Most Arizonans take pride in knowing their state, so it’s difficult to imagine there would be a place that would take an Arizona native and travel writer by surprise.
For Rick Quinn that place was Coal Mine Canyon. The seasoned road traveler, writer and photographer stumbled upon “the spectacular and all but unknown geological marvel” as he traced routes for his new book, “Arizona and New Mexico: 25 Scenic Side Trips,” which is out April 3.
Coal Mine Canyon is just one of hundreds of landmarks and fascinating spots featured in the trips that take travelers off, but not far from, the well-worn pathways of interstates 10, 17, 40 and 25. Sure, the interstates are the safest and fastest roads to travel by car, he said, but they are only rarely the most scenic.
“It’s such a shame that people don’t deviate from these routes, because there’s so much to see and it’s all so close to the main roads.”
With its byway journeys that lead to iconic sightseeing and lesser-known jewels, “25 Scenic Side Trips” has the potential to become a well-worn guide. Keep it in your glovebox for weekend getaways or pass it along to visitors itching for an out-of-the-ordinary experience. Quinn narrows down what easily could be days of Internet searching and planning to concise, accurate and easy-to-follow directions for memorable trips. All you need is to pack a cooler and possibly an overnight bag.
From the Bosque del Apache National Wildlife Refuge (New Mexico) to the geological marvel that's Coal Mine Canyon, the book is sure to offer some surprises even to veteran Southwest wanderers. New to Flagstaff? Take trips 14 and 15 and you’ll have a great introduction to the area’s outstanding highlights.
The 25 trips are organized in four sections as scenic alternatives to the highways that connect Arizona and New Mexico’s largest cities. Quinn introduces each route with the total miles and drive time and gives plenty of information for a well-planned itinerary.
“Think of this book as your treasure map,” he wrote in the introduction. We agree. Turn off the GPS and go old-school with his direction and the provided maps marking points of interest. Supplement those with a designated navigator and an up-to-date paper map or atlas. If you must use global positioning, heed his advice: “Never rely entirely on GPS, especially in remote areas.”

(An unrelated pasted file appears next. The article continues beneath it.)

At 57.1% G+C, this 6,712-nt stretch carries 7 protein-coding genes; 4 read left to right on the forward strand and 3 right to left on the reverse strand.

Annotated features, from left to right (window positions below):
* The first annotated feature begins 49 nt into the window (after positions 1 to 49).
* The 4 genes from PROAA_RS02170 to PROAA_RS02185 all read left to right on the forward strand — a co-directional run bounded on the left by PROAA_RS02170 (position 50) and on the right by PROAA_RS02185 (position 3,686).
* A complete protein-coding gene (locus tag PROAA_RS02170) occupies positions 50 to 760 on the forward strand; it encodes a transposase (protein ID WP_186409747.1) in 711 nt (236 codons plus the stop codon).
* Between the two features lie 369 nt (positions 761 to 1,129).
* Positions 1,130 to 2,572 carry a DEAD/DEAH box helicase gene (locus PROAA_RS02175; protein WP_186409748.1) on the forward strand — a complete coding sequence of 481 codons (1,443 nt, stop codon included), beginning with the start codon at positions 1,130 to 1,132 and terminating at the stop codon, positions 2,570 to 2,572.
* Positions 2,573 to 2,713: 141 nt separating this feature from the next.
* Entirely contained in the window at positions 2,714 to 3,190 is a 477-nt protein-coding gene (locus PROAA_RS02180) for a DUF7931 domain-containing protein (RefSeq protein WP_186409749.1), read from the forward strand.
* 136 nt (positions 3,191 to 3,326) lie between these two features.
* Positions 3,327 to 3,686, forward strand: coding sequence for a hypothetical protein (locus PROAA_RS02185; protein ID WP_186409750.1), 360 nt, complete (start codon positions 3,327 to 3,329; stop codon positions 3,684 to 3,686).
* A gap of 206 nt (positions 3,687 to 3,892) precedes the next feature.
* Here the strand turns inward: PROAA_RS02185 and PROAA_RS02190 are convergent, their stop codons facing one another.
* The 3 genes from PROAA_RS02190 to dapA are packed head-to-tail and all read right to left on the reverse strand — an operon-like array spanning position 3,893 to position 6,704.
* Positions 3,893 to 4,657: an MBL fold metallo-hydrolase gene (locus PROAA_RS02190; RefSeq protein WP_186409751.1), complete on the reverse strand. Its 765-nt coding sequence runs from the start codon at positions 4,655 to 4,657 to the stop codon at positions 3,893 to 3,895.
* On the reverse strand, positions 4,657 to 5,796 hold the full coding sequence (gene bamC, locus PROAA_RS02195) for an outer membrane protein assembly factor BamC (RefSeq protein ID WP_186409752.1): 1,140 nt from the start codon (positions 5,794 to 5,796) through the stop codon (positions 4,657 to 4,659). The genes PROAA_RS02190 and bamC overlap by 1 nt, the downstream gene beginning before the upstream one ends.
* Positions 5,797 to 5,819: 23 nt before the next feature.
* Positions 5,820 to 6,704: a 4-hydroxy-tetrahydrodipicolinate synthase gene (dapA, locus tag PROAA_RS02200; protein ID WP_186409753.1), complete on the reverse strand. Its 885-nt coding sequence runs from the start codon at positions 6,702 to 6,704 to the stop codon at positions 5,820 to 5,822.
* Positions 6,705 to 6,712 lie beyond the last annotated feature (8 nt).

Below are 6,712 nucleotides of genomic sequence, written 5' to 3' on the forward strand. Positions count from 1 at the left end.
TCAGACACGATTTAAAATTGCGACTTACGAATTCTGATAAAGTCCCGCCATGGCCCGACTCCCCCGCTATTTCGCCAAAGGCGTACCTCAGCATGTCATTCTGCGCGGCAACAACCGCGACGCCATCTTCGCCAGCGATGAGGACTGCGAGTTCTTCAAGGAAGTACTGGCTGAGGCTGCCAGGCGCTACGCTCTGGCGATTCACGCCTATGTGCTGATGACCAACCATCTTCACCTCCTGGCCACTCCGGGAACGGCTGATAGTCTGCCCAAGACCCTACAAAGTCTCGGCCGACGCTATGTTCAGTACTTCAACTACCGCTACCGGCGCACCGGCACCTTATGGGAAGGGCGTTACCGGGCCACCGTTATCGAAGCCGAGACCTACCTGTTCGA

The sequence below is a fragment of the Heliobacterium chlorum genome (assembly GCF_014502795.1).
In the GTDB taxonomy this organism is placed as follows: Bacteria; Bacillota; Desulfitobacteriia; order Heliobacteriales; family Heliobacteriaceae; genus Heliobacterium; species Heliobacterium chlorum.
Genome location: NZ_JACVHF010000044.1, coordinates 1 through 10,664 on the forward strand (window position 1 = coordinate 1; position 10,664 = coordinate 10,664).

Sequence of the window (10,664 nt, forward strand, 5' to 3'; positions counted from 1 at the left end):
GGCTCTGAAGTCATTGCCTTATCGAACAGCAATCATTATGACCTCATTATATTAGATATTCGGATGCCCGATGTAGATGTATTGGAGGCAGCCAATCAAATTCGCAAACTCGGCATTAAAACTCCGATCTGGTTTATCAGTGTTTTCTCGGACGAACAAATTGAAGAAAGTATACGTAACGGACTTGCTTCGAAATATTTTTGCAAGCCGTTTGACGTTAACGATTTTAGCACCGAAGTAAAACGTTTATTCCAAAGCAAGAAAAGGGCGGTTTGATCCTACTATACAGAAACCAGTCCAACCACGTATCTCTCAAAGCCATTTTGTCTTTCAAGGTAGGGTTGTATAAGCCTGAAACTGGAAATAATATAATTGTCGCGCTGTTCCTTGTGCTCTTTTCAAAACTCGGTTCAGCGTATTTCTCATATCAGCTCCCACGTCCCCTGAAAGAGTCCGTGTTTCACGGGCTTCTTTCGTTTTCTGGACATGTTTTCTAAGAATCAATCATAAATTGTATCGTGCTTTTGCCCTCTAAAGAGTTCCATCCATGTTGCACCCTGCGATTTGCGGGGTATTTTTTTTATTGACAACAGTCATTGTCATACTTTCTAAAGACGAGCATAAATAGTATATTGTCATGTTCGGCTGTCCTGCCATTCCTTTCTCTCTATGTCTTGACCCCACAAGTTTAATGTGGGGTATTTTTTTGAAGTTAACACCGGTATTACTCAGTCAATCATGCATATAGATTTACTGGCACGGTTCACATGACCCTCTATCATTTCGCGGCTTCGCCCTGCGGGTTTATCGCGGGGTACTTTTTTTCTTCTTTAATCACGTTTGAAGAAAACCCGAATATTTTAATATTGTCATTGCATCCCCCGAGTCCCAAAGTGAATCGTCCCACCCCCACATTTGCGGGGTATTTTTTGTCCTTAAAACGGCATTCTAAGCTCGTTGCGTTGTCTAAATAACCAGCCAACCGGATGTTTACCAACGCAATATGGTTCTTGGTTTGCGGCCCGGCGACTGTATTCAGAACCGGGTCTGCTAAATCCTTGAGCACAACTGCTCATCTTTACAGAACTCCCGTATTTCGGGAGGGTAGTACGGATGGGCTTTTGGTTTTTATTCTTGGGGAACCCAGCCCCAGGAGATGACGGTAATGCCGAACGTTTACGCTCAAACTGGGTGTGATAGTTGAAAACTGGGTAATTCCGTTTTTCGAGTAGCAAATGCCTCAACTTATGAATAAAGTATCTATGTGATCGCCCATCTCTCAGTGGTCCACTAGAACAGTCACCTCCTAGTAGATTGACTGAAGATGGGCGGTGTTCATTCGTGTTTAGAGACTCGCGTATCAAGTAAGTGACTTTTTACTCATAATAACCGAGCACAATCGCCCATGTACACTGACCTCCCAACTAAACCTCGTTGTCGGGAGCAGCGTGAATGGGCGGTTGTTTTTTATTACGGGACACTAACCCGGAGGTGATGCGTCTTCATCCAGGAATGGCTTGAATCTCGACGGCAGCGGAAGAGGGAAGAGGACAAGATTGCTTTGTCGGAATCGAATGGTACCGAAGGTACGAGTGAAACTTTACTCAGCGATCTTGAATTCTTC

Located south of Tuba City, Coal Mine Canyon is off most people’s radar because of its unmarked turnoff from Arizona Route 264. Quinn’s directions are like those given by an old-time rancher, descriptive and efficient: “There’s a two-story house in the distance, set well back from the road, but the important landmark is the windmill … follow the dirt track, keeping to the right of the windmill.”
From roadside attractions like Giganticus Headicus to the best time to catch the desert in bloom to how the Tohono O’odham view the saguaro, Quinn covers a lot of territory—11,000 miles to be exact. He gives area fun facts, like where and how Billy the Kid got his outlaw start, as well as local cultural norms to help travelers avoid touristy gaffes. Informative and a good read, the book would be fun for armchair travelers. But don’t sit still. There’s too much to explore.
Trip 13 goes from one end of Zion National Park to the other, through Kanab, Utah, with a stop at the Grand Canyon’s North Rim (“You’ve got to go.”) and then on to the Vermilion Cliffs, Glen Canyon National Recreation Area, Navajo lands and finally Flagstaff.
Speaking of Flagstaff, when asked about his favorite stops in the town Quinn mentioned the historic Hotel Monte Vista, Lowell Observatory, Arizona Snowbowl and the Museum of Northern Arizona. No surprises there.
"Arizona and New Mexico: 25 Scenic Side Trips" delights with more than 300 vibrant images and location tidbits that will keep the pages and your wheels turning.